Fans and fellow celebrities alike are showing singer Demi Lovato lots of love after she was hospitalized for a reported overdose. Thankfully, Lovato appears to be okay and stable, per a statement from her representative. While it's important to remember that recovery is an individual experience, and relapse is incredibly common as one learns to manage their disorder, highly-publicized news about substance use or relapse can be triggering for people in recovery.
Paul Lavella, Jr., Director of Alumni and Family Connections at Summit Behavioral Health and Serenity at Summit, a Delphi Behavioral Health Group facility, tells Bustle that when people who are in recovery are surrounded by news of a celebrity relapsing or overdosing, that can "lead them to question their own ability to remain sober."
If you have a friend who lives with substance use disorder or is in recovery, it's helpful to know how you can support them to the best of your ability. When a loved one is struggling with sobriety, the best ways to support them are to "show them compassion, let them know you are concerned, seek your own support with a family support group, and be willing to discuss options for help when your loved one is ready," Lavella says.
"When a person is active in a substance use disorder, many of their actions, attitudes, values and general dispositions shift gradually, and sometimes rapidly, to that of a person unknown to you," Lavella explains. While this can be hard to face as a loved one, it's even harder to face as the person with the disorder. "[I]n essence," Lavella says, "their engaging in substance use takes them away from themselves. Even if they notice their progression, many struggle with stopping because once physically or psychologically dependent on a substance, it becomes painful and sometimes physically dangerous to discontinue."
But it's also good to remember that, as Dr. Deni Carise, Chief Scientific Officer at Recovery Centers of America, tells Bustle, for most people, seeing news about another person struggling with addition likely will not trigger a relapse. "The hope would be that it would reinforce their dedication to recovery," she says.
But for folks who are vulnerable, pop culture can present triggers. Carise says the most common pop culture-related trigger she hears about are shows and movies that "depict people actively using [substances] that could trigger someone to want to do the same." Carise says wanting to use a particular substance doesn't mean a person will relapse, "just that they have a very understandable desire for the [substance]."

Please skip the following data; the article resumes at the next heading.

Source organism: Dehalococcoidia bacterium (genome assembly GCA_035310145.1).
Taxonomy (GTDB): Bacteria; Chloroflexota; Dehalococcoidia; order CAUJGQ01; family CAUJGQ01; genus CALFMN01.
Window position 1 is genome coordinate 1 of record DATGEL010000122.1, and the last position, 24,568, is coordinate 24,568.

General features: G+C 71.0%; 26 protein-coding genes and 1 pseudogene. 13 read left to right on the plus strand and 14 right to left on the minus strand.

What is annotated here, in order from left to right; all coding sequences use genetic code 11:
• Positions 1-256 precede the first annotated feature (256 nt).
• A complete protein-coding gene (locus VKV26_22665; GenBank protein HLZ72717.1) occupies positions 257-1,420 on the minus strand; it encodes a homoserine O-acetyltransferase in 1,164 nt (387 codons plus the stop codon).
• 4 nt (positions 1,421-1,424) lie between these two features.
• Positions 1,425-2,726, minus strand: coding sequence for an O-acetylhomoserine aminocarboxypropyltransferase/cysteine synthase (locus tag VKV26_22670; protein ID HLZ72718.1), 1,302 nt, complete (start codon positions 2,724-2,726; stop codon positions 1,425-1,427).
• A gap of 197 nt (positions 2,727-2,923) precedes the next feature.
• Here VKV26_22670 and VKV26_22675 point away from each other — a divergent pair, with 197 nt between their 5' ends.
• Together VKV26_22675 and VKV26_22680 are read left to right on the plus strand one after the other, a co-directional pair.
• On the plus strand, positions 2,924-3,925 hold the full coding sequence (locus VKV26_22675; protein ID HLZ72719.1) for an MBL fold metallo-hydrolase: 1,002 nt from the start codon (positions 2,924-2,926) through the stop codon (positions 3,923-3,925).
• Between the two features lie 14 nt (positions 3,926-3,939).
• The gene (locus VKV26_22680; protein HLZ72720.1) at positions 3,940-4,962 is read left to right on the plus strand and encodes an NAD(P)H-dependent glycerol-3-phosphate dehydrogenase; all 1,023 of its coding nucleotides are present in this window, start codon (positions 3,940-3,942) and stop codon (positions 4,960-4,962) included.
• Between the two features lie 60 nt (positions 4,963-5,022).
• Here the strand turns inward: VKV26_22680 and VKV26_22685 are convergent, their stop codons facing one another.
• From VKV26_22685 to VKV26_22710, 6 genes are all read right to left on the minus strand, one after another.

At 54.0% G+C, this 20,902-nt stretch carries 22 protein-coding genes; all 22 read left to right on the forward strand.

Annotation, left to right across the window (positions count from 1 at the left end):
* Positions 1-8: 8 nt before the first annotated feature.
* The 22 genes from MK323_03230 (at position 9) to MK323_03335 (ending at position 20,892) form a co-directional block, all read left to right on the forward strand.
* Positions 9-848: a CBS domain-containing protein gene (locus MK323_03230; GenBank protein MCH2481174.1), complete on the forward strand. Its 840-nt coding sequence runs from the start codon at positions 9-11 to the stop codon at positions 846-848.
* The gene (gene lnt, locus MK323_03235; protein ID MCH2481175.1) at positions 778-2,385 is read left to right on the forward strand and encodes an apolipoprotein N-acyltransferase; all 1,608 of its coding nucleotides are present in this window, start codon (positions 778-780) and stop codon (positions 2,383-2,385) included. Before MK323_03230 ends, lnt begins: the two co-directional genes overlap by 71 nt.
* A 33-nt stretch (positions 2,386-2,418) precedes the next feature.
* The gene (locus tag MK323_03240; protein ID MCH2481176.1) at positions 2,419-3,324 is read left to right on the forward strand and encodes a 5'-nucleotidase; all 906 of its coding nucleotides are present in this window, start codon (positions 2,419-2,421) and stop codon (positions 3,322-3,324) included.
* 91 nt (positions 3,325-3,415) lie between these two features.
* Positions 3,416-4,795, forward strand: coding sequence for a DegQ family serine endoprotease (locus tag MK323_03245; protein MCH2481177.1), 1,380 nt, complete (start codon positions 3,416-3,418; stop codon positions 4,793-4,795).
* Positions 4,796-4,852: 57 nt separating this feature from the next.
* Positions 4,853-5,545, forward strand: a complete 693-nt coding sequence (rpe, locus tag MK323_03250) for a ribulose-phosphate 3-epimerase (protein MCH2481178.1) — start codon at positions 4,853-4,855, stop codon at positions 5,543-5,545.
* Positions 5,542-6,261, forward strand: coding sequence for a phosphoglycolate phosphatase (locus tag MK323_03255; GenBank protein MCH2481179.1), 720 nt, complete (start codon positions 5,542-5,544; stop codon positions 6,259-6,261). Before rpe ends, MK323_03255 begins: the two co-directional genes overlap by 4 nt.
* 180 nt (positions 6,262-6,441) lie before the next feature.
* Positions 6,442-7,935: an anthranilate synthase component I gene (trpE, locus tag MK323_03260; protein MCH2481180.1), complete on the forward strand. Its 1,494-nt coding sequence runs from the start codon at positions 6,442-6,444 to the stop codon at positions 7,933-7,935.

Carise also says it's important to be proactive in supporting loved ones who may be actively using. "One of the biggest myths in our field is that you have to wait for someone to hit 'rock bottom' and want treatment," she explains. She adds that you shouldn't be afraid to ask someone if they're using drugs: "[People who are afraid to ask] say, 'What if I ask if they're using again and they're not and they get mad?' We should think more about this: what if you don't ask and they are?"
Carolyn Connolly Liot, Clinical Director of The Dunes East Hampton, tells Bustle that while you can definitely speak candidly about your concerns with loved ones, it's important to avoid judgmental or stigmatizing language. "What people should avoid is guilt-tripping sayings or putting blame," she says. "What they should say to show support is to ask their loved one in recovery if they need help with their support systems." Saying something like, "What can I do to support you?" over placing blame or guilt-tripping will let your friend know they're loved and supported.
News of celebrities struggling with their substance use disorder can have an impact on people in recovery, but you can check in on your loved ones struggling with substance use disorder by simply having an honest, supportive conversation. Remember that substance use disorder is first and foremost an illness — one that can be managed on an ongoing basis.
If you or someone you know is seeking help for substance use, call the SAMHSA National Helpline at 1-800-662-HELP (4357).